Redline Fusion Fashion Show 2013

Friday night was Redline’s annual Fusion Fashion Show. It’s a great celebration of art through fashion using recycled materials.  If you had a chance to see my Repurposed Runway sneak peek, you know there was some truly exquisite work.  At this second event, we were able to see everything again as well as find out the winners of the design competition.

This year a new element was added to the show – a designer’s showcase presented by M Magazine which featured lines from 4 designers. Each designer came out and spoke so we could learn a little about themselves and their inspirations for their lines.  We got shots of the full lines from each designer on the Barely Practical Redline Fusion Fashion Show Facebook album, and I highlighted some of my favorites below.

I really liked the texture and color of this dress by Redat Davison below. Redat is a recent Pius High School graduate and some of her work was on display at the Smithsonian Institution this past summer.

Redat Davison Design

Chicago designer Julia Tiedt teamed up with artist Zach Mory to debut this new line, Willow Worn.  The overall line was inspired by urban decay and many of the garments contain a custom made fabric designed by Zach. This dress just stood out for me in the way the bottom pieces of her dress moved and flowed when the model walked.

Willow Worn line by Julia Tiedt and Zach Mory

I really loved the knitwear look below from Aeran Park.  Aeran is the new Creative Director at Fashion Angel Enterprises and one of the mentoring artists at Redline.

Aeran Park knitwear

The next three looks are from Milwaukee designer Kelvin Haydon. Kelvin has some really fun and funky pieces.  The bottom one is worth noting as it’s a true two-in-one outfit. We watched the model walk out with the cape and pants, do a shimy and then it turned into the dress.  Perfect if you need to easily transition from day-to-evening.

Kelvin Haydon dress

Kelvin Haydon menswear

Kelvin Haydon 2 in 1 outfit

Then came the repurposed runway show pieces. I highlighted the design contest winners below, but you can find all of the creations on the Barely Practical Redline Fusion Fashion Show Facebook album.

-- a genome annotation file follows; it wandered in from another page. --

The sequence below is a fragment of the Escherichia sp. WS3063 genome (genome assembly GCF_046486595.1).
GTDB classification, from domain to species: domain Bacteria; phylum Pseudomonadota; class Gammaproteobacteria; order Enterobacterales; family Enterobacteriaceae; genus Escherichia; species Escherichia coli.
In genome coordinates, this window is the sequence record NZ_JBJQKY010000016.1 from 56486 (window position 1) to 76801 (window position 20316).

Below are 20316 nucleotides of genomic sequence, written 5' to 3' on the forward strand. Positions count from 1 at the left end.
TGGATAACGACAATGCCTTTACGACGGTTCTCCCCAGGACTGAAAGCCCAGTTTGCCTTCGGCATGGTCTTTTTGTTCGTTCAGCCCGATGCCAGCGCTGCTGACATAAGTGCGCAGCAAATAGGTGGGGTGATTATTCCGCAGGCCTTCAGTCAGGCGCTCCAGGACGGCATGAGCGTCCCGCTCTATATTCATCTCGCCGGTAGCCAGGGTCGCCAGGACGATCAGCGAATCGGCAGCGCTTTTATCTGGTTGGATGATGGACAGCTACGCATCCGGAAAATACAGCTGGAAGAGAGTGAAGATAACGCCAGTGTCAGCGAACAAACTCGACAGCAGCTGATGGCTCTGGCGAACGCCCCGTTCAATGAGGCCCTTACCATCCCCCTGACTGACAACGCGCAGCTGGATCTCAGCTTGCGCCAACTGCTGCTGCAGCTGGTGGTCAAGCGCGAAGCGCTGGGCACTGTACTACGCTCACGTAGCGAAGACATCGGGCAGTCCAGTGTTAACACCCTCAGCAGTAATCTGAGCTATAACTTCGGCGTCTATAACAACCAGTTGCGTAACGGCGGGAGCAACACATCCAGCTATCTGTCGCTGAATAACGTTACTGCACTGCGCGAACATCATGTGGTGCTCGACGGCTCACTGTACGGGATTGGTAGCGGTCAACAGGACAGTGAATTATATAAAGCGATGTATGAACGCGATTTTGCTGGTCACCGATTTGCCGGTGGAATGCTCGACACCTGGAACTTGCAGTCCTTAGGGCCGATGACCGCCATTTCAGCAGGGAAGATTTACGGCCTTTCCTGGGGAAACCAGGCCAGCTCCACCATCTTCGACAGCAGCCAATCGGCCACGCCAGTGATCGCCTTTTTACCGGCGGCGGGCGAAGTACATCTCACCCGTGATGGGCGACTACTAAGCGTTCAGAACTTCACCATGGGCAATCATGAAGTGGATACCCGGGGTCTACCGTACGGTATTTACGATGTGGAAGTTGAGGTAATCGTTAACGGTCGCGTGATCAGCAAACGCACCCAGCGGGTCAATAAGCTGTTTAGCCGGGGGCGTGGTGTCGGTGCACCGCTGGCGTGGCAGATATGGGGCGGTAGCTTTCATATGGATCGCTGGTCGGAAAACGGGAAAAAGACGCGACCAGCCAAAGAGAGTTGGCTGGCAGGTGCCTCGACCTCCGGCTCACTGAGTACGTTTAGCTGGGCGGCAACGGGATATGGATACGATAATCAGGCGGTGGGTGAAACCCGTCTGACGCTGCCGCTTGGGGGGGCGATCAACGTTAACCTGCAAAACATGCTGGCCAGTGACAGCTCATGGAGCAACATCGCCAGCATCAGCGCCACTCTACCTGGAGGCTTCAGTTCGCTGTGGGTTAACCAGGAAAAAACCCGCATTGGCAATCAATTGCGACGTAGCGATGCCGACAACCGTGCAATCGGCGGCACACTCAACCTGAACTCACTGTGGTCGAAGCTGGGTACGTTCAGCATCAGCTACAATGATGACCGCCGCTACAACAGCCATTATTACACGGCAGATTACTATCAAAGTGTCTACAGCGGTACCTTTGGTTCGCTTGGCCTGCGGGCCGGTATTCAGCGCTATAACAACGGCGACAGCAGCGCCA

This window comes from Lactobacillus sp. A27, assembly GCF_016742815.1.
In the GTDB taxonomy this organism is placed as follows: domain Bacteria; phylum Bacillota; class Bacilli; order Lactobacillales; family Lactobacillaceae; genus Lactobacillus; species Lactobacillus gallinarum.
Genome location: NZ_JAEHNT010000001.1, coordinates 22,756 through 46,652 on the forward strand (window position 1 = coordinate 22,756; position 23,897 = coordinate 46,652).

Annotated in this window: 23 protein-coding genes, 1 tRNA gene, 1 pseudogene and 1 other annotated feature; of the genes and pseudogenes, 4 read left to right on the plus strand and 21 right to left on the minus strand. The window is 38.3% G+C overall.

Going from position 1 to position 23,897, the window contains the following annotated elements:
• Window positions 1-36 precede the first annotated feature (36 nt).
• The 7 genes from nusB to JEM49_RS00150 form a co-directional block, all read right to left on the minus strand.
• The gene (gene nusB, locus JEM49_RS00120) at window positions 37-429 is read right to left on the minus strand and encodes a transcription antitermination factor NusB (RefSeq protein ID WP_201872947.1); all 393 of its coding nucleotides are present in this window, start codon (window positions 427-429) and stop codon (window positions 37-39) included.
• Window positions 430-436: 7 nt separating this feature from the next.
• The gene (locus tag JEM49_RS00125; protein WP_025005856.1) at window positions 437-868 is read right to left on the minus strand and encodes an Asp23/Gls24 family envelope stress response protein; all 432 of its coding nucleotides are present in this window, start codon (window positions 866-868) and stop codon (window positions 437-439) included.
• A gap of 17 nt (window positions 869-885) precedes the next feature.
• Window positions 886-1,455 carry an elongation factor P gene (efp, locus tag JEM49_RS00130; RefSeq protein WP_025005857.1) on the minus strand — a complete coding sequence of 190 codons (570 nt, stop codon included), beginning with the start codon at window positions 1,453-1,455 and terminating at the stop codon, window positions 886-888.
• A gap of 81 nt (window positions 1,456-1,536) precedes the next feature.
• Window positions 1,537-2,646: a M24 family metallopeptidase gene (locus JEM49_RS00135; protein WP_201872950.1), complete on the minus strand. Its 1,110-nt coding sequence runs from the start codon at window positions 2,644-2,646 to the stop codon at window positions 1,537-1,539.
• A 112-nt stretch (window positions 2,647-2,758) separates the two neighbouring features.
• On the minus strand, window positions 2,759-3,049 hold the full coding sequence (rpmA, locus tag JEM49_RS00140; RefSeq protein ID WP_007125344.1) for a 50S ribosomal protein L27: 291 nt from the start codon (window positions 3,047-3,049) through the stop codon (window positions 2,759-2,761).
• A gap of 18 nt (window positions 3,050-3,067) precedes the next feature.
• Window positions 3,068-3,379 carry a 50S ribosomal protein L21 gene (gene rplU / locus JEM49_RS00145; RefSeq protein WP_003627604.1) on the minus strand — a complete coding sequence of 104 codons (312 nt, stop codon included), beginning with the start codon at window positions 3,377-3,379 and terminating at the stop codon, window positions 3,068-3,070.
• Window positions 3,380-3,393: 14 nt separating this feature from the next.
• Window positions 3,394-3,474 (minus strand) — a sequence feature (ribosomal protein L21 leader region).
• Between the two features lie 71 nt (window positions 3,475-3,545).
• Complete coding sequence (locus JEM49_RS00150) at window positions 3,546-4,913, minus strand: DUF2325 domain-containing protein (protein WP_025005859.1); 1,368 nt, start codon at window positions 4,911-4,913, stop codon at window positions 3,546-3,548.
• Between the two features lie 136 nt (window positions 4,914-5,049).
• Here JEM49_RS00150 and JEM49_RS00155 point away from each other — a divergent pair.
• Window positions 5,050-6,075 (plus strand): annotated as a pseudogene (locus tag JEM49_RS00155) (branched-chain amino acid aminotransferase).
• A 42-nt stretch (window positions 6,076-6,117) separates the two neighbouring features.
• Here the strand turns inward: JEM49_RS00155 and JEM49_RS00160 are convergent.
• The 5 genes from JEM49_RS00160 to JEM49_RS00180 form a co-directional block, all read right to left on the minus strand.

The award for best construction went to Water Lily by Irena Mandic.  You can see a small amount of the weaving that went into the back and front from this side view. It was gorgeous and little things like the gold fish just pushed it over the top. The outfit was made from shrink-wrap, glitter, cardboard box, newspaper, wire hangers, glue, and discarded bits from last year’s dress.

Water Lily

 The award for the best use of recycled materials went to Faint Footsteps to the Past by Dagmara Costello. The dress was made from roof lining, deer netting, leftover spline and the jewelry was made from rubber spline, recycled Christmas glass beads, and recycled jewelry.

Faint Footsteps to the Past

The award for Best Team went to The Bear, the River, and the Menominee by Kohls team Anna Yoder and Jonathan Carnehl. Their creation embodies the Menominee tribe of Northern Wisconsin’s creation story. It’s made from rubber car mats, badminton racquet, traffic cone, clothes line, wood, chip board, leather jacket, denim shirt, woven button down shirt, wood scarf, several orange t-shirts, and rib knit from a Kohls sample.

The Bear, the River, and the Monominee

The people’s choice award went to Wind over Water by Karee Hart.  This stunning creation was made from garbage bags, newspaper, acrylic paint, luster dust spray paint, thread, wine bottle protective castings, styrofoam cups, water bottle caps, and helium balloons.

Wind over Water

The final award was for best in show and went to Ladybird by the Kohls team of Jeremy Clouse and Laura Cruz. It was made from discarded plastic water bottles, donated curtain, discarded Thai produce bag, sports bra elastic, used pillowcase zipper, gilding wax copper paint, patina paints, and copper and white spray paint.

Ladybird

Overall the show is a little more expensive than most in the Milwaukee area, but the money goes to support Redline’s mission and you definitely get your money’s worth from a fashion perspective.  I really enjoyed it and look forward to having the opportunity to see it again next year.

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